On 31st of October the CFZ 2010 expedition leaves England. They will be exploring the Garo Hills in Northern India in search of the mande-burung or Indian yeti. The five-man team consists of team leader Adam Davies, Dr Chris Clark, Dave Archer, field naturalist Jonathan McGowan, and cryptozoologist Richard Freeman.

Saturday, 16 October 2010


Last year I went with Adam, Richard and Dave to one of the wettest places in the world, Sumatra, and spent a couple of weeks climbing over mountains, trekking through jungle and living on spicy food in order to find orang pendek, an unknown bipedal ape. This year, I feel, is like a re-run of last year, only more so in every way. The mountains are even more striking: the West Garo Hills seem from the map to be outliers of the Himalayas, and the views across the valley of the Brahmaputra to the peaks themselves should be extraordinary. The rainfall will be even higher: Assam, which is nearby, is the wettest place in the world. As for the food, I intend to take plenty of porridge and beef jerky in the confident expectation of WMD levels of chilli in the local menu. This year there are going to be five of us instead of four, with Jon McGowan joining the team. We are also looking for a more impressive beast; orang pendek was a diminutive three or four feet tall, while the Mande Burung is an unmissable eight or nine feet. At least it won’t run away in fear if we happen to spot it. This time we can describe ourselves as monster-hunters without any trace of hyperbole.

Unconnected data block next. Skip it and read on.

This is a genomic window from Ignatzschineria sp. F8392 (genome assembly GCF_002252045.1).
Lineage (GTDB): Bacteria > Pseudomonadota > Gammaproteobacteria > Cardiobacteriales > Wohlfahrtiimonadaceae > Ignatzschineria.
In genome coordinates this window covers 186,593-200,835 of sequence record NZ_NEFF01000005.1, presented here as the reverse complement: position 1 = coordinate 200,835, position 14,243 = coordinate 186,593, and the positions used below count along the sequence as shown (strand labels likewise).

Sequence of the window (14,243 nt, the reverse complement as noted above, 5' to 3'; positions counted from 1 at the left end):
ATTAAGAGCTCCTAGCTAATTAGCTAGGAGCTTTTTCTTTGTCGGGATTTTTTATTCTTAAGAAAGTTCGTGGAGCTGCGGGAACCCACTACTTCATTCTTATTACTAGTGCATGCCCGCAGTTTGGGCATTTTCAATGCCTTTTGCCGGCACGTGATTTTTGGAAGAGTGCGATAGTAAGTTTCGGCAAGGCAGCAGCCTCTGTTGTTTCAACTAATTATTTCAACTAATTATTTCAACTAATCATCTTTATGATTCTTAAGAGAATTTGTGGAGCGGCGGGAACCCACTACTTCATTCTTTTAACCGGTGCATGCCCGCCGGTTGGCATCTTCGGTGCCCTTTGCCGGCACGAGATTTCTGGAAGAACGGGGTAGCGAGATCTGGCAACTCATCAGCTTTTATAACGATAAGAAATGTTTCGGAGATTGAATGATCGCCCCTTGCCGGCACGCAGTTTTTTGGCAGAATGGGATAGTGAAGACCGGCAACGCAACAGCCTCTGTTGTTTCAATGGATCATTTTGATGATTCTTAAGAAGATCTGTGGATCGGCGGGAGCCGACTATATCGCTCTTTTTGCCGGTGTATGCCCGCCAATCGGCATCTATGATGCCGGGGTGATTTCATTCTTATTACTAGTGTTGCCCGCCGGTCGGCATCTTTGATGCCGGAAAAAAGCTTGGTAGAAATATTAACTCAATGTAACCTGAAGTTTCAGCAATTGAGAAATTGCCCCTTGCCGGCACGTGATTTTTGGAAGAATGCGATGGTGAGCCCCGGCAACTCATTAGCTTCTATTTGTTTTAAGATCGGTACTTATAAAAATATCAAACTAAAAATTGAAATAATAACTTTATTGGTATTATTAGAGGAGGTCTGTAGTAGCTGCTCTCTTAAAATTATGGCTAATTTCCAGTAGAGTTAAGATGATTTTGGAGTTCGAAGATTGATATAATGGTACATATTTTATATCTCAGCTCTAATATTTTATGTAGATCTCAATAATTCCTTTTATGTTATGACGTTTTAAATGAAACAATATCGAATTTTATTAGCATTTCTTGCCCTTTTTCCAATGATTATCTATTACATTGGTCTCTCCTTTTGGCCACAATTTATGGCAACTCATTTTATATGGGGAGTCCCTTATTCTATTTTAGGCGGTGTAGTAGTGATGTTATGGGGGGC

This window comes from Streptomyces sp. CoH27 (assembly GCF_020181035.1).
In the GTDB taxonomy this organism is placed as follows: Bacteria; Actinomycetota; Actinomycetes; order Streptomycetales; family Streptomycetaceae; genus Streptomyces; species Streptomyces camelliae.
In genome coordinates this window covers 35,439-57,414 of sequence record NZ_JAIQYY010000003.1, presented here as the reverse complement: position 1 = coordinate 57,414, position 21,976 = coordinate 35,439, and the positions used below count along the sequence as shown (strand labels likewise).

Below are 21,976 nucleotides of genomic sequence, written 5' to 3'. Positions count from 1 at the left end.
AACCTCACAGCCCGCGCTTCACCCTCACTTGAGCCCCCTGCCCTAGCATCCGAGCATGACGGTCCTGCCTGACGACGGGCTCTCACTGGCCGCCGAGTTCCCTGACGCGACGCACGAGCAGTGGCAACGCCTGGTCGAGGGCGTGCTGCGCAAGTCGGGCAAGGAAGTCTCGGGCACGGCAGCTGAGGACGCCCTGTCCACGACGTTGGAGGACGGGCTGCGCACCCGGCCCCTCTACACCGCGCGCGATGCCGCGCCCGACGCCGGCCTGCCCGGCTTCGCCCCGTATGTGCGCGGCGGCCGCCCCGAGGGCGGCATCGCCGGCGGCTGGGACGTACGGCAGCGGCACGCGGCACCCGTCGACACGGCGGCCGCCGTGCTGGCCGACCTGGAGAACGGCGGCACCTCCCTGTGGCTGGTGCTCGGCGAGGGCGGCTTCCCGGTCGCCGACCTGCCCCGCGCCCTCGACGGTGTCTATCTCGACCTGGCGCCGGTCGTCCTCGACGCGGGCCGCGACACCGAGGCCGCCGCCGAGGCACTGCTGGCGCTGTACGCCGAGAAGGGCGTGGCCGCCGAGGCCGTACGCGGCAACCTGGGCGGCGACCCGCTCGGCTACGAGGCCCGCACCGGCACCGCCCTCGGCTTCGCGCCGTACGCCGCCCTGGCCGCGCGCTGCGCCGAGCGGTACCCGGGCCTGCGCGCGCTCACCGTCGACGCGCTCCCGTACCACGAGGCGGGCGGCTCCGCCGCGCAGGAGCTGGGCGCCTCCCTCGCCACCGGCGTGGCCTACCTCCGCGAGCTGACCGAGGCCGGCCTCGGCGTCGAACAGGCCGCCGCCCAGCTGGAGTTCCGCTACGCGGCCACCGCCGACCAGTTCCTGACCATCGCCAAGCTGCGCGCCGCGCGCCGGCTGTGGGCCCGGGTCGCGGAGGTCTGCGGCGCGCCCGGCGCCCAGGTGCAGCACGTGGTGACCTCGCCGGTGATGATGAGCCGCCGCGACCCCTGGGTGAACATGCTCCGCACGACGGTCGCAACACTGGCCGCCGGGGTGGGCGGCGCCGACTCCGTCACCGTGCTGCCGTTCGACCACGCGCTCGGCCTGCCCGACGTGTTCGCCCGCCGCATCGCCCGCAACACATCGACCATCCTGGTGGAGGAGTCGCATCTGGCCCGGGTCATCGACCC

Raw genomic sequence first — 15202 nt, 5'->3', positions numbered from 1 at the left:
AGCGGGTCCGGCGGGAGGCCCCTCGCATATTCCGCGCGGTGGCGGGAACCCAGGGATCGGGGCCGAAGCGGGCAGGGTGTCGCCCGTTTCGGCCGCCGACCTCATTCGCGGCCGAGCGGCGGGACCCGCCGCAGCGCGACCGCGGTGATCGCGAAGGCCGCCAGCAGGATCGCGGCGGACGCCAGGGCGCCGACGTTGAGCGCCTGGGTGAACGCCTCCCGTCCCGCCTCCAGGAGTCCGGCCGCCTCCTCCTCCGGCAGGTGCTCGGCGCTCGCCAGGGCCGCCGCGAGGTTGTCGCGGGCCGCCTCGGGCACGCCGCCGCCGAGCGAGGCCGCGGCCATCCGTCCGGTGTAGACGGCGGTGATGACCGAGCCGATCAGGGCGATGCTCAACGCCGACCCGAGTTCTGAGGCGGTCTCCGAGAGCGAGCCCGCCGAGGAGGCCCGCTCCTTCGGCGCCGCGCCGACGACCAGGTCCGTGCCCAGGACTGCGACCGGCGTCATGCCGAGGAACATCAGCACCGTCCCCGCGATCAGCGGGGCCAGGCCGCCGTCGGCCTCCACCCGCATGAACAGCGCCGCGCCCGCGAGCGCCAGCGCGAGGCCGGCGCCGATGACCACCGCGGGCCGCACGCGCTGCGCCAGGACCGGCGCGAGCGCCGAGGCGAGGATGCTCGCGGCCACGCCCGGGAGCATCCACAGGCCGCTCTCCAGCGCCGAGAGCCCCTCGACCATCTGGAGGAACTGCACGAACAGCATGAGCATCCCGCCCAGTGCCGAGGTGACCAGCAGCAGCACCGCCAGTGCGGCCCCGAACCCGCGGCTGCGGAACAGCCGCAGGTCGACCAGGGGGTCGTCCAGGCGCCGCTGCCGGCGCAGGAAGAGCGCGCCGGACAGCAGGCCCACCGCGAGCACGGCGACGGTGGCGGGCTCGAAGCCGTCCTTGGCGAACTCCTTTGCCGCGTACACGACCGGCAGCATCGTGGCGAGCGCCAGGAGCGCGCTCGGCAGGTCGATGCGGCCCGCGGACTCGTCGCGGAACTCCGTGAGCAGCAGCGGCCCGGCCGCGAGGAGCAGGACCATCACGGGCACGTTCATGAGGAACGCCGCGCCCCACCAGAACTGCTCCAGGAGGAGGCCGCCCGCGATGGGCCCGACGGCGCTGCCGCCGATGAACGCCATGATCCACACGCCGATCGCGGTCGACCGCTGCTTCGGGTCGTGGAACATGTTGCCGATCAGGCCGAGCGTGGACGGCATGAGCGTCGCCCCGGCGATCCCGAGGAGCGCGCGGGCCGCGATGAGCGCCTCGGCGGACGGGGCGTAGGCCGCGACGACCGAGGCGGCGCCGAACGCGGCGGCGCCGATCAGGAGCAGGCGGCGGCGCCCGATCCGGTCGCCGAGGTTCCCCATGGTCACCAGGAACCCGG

1 comment:

  1. It is good to note in the photo, that the team will be properly equipped in the style of the Victorian naturalists and explorers.
    I look forward to seeing a finely mounted specimen of Mande Burung at next years weird weekend. Preferably without too many holes in it.